Can you expand on this with regards to co2 being bad for fishes. I had intended to dose it in the aquarium i'm setting up next year at a modest level to ehance the growth of the plants. I do use it now with my angles and festum again at a modest level. If it is bad for the fishes i can change that aspect for the 550 i'm setting up; but i would like more details. I do not consider domestic angels as a particularly sensitive fish but i will be stocking more exoctic species like geo (probably winemilleri) and taeniacara candidi (these will be in the low ph tank which would not have co2 injected anyway) and would like a better understanding of how co2 impact fishes and if that is uniform issue or if modest dosage is ok.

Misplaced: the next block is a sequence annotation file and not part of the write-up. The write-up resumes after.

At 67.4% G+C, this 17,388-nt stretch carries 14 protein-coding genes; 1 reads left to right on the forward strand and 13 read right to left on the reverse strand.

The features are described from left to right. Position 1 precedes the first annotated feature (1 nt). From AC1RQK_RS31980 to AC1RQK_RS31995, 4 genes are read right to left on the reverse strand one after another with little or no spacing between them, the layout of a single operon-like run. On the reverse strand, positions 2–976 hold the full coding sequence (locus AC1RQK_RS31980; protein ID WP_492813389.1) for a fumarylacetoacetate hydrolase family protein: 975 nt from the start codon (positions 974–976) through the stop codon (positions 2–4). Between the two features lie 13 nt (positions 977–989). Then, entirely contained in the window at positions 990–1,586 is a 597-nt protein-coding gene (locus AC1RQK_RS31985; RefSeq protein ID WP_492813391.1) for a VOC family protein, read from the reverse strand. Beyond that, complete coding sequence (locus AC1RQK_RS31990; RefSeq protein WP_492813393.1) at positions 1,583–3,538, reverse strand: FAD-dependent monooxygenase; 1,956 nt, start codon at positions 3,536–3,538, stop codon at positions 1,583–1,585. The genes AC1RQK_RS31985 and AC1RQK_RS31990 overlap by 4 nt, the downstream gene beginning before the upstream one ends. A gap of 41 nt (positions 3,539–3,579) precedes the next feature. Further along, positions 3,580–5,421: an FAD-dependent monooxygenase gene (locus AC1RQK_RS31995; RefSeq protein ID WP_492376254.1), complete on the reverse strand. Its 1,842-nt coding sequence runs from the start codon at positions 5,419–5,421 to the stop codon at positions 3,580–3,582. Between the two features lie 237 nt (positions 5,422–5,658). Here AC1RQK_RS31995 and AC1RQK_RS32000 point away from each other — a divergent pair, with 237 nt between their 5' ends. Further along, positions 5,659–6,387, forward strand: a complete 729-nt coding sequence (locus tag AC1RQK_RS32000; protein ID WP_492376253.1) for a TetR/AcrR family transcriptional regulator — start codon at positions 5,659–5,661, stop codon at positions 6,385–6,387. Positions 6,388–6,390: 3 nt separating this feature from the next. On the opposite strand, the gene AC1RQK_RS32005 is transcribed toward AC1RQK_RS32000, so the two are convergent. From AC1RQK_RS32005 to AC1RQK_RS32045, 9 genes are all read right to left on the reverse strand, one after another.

Byron

Supporting Member
Tank of the Month!
Joined
Feb 25, 2009
Messages
19,120
Reaction score
11,021
Location
CA
Can you expand on this with regards to co2 being bad for fishes. I had intended to dose it in the aquarium i'm setting up next year at a modest level to ehance the growth of the plants. I do use it now with my angles and festum again at a modest level. If it is bad for the fishes i can change that aspect for the 550 i'm setting up; but i would like more details. I do not consider domestic angels as a particularly sensitive fish but i will be stocking more exoctic species like geo (probably winemilleri) and taeniacara candidi (these will be in the low ph tank which would not have co2 injected anyway) and would like a better understanding of how co2 impact fishes and if that is uniform issue or if modest dosage is ok.